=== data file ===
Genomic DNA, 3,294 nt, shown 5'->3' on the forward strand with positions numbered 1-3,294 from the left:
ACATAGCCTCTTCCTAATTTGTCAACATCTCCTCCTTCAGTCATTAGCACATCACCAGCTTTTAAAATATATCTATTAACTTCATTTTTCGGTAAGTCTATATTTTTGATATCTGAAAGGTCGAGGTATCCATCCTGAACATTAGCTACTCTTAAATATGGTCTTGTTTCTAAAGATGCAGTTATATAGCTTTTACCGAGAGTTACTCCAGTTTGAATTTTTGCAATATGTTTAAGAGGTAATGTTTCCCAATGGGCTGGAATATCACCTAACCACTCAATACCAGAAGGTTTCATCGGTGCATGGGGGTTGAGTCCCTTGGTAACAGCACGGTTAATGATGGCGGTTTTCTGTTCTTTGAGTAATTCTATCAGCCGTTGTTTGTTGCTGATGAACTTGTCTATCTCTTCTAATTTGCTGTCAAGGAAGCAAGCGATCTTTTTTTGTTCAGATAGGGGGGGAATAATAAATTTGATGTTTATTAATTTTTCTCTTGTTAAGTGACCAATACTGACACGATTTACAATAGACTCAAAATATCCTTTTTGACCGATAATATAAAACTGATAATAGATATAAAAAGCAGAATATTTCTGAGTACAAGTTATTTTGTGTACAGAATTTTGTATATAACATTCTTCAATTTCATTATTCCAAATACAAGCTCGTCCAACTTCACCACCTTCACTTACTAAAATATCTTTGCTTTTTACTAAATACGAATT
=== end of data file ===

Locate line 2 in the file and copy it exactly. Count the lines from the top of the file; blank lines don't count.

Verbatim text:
ACATAGCCTCTTCCTAATTTGTCAACATCTCCTCCTTCAGTCATTAGCACATCACCAGCTTTTAAAATATATCTATTAACTTCATTTTTCGGTAAGTCTATATTTTTGATATCTGAAAGGTCGAGGTATCCATCCTGAACATTAGCTACTCTTAAATATGGTCTTGTTTCTAAAGATGCAGTTATATAGCTTTTACCGAGAGTTACTCCAGTTTGAATTTTTGCAATATGTTTAAGAGGTAATGTTTCCCAATGGGCTGGAATATCACCTAACCACTCAATACCAGAAGGTTTCATCGGTGCATGGGGGTTGAGTCCCTTGGTAACAGCACGGTTAATGATGGCGGTTTTCTGTTCTTTGAGTAATTCTATCAGCCGTTGTTTGTTGCTGATGAACTTGTCTATCTCTTCTAATTTGCTGTCAAGGAAGCAAGCGATCTTTTTTTGTTCAGATAGGGGGGGAATAATAAATTTGATGTTTATTAATTTTTCTCTTGTTAAGTGACCAATACTGACACGATTTACAATAGACTCAAAATATCCTTTTTGACCGATAATATAAAACTGATAATAGATATAAAAAGCAGAATATTTCTGAGTACAAGTTATTTTGTGTACAGAATTTTGTATATAACATTCTTCAATTTCATTATTCCAAATACAAGCTCGTCCAACTTCACCACCTTCACTTACTAAAATATCTTTGCTTTTTACTAAATACGAATT